Thursday, April 26, 2012

Jason's Google Bookshelf: The Influence of Sea Power on History 1660-1783

One of the most influential books ever written - it was used to develop military and social planning for a hundred years after it was published.  Although some of its conclusions are questionable (and certainly technology has invalidated much of the thinking presented here), it is ideal for the gamer who is trying to approximate how a military or political leader will be making their decisions in peacetime and in wartime - through deciding how their navies will be used.

As always, the e-book is completely free through Google Books.

Wednesday, April 18, 2012

Jason and Ron Randomly Generate - Part 3

The Mastermind Affair(You can read Part 2 at Gamer: The Blogging.)

Nice job, Ron!

I agree with you that the early Marvel Superheroes game’s random character generation, as fun as it is, rarely produced characters that were balanced on their own - balance in that game was achieved in other ways. As much as I adored rolling up character after character in high school and putting them into a giant sheaf of characters that I could pull from for various things, most people just want to show up and play their character. This is not a real draw for most players.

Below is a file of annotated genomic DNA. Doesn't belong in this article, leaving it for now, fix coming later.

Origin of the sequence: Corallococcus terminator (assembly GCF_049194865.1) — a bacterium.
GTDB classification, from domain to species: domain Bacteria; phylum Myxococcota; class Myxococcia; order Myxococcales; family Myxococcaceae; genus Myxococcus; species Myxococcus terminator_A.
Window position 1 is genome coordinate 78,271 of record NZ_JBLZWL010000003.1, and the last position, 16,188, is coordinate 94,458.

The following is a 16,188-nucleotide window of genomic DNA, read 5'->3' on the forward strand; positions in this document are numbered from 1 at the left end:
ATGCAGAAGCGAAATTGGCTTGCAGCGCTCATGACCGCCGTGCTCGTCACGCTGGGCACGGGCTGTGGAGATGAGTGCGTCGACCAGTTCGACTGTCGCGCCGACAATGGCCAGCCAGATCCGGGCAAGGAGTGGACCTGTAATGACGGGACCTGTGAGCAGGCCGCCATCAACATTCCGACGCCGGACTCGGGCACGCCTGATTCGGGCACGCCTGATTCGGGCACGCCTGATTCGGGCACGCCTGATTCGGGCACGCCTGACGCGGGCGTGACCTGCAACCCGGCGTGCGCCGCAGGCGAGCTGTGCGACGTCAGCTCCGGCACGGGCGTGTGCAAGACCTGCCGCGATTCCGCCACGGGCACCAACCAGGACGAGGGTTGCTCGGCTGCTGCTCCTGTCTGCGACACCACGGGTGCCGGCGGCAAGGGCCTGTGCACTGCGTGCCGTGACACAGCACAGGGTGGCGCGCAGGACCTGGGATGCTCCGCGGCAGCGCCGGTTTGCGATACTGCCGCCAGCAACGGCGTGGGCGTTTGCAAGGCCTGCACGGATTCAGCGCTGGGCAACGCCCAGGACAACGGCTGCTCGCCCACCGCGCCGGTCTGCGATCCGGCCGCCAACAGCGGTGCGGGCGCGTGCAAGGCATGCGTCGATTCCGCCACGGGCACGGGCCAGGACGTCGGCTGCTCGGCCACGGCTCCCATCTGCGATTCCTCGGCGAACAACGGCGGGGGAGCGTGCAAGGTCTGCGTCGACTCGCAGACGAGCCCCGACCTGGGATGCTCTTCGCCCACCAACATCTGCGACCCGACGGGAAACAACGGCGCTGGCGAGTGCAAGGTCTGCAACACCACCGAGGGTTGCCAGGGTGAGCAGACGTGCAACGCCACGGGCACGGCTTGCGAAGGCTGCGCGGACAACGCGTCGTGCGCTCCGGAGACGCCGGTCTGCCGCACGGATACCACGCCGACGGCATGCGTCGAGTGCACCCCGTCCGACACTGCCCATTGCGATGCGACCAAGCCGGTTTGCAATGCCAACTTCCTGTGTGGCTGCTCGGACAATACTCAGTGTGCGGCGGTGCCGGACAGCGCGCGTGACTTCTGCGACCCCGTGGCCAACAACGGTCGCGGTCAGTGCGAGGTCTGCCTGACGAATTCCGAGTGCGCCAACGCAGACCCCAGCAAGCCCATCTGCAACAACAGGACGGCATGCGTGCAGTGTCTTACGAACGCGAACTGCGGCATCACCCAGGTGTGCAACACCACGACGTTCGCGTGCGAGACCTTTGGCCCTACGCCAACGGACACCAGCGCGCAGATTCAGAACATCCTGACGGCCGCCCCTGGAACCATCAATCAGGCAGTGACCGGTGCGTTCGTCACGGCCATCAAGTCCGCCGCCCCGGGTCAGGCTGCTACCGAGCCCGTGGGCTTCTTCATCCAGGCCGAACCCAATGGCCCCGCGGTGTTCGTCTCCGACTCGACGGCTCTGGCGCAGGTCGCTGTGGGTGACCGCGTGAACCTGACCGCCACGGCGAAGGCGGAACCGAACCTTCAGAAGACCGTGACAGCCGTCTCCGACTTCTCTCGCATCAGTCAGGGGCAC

What's interesting to me is that Marvel Heroic Roleplaying, balance is primarily achieved through the limited number of dice that can be rolled and the Plot Point economy. The choice of a single die between d12 and d10 really isn’t that significant - it does make a difference, but only at the margins. The typical die pool is large enough that the alteration of one or even two dice isn't crucial to your expected outcome. The differences that the stats create are created over a long period of time rolling a very large number of dice.

Plus, I like a guy who lives on the sun, little darlin, it’s all right. Great hero, Sunray. He and my Animal Master guy would make a great team.

Wednesday, April 11, 2012

Jason and Ron Randomly Generate

I was chatting with Ron Blessing the other day on Google Talk when the topic came up of random character generation in supers games.  Random character generation has a long pedigree in fantasy gaming, but less so in supers, whose roots are typically found in the ultra-detailed point buy system of Champions.  Nevertheless, random generation of heroes was tried pretty early on, in Villains and Vigilantes (DNA forever, DNA supremacy), as well as the original Marvel Super Heroes game.

I thought a good way to share our thoughts on random character generation was actually to do it, and talk about it as we went through.  And we’ll comment on each other’s work as we go too.